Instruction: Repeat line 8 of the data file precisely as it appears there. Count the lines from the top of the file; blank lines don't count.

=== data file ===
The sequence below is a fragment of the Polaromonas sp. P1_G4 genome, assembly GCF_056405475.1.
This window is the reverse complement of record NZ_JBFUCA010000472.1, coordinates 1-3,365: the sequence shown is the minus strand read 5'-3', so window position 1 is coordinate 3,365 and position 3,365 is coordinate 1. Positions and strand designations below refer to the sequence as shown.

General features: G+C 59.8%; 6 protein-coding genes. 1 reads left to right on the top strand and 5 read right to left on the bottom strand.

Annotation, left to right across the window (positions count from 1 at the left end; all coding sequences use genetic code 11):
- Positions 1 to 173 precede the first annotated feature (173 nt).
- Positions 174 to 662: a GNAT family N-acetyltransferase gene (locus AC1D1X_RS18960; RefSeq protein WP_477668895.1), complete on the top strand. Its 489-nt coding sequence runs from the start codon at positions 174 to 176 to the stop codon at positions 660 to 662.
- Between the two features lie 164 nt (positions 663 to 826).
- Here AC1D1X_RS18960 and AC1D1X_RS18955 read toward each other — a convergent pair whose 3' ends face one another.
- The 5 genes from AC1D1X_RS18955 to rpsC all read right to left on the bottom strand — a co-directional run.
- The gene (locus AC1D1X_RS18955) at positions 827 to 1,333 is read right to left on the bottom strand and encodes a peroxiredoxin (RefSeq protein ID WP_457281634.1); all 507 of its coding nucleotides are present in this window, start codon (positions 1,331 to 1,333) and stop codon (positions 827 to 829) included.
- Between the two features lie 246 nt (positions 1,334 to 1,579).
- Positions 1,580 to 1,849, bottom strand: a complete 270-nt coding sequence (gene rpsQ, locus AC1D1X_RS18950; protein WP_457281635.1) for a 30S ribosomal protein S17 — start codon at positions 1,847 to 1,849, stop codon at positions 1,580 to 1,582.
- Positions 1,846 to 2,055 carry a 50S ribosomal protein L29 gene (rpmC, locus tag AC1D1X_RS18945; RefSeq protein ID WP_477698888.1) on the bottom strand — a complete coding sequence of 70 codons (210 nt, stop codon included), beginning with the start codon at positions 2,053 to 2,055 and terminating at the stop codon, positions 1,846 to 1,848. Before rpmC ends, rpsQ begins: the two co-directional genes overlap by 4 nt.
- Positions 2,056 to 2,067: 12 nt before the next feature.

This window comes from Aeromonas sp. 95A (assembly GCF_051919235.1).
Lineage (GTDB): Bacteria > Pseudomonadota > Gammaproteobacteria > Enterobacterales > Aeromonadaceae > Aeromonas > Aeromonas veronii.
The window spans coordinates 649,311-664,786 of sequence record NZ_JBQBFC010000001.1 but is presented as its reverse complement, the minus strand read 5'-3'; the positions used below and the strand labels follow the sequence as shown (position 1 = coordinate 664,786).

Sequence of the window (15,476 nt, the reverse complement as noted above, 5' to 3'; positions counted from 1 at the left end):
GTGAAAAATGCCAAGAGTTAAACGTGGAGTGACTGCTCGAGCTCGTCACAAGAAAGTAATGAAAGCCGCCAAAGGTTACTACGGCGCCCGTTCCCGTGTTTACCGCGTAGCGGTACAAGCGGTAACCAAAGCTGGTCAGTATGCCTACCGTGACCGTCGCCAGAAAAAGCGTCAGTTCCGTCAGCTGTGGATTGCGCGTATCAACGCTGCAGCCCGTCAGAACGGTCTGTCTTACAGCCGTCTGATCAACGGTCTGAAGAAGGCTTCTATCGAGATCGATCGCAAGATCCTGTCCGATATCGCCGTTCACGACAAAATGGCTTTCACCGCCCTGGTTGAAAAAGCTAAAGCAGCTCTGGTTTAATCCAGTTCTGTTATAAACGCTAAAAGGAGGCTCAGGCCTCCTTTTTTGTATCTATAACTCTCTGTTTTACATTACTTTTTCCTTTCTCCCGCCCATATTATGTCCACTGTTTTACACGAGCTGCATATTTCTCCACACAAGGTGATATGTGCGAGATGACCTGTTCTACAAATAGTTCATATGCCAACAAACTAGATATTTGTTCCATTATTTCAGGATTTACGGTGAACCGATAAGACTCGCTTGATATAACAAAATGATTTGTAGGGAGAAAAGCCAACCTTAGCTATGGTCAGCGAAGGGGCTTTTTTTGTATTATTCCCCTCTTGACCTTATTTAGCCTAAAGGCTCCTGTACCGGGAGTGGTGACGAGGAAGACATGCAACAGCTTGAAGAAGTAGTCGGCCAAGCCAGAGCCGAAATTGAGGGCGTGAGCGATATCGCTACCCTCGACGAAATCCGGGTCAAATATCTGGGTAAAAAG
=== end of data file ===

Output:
- Here AC1D1X_RS18960 and AC1D1X_RS18955 read toward each other — a convergent pair whose 3' ends face one another.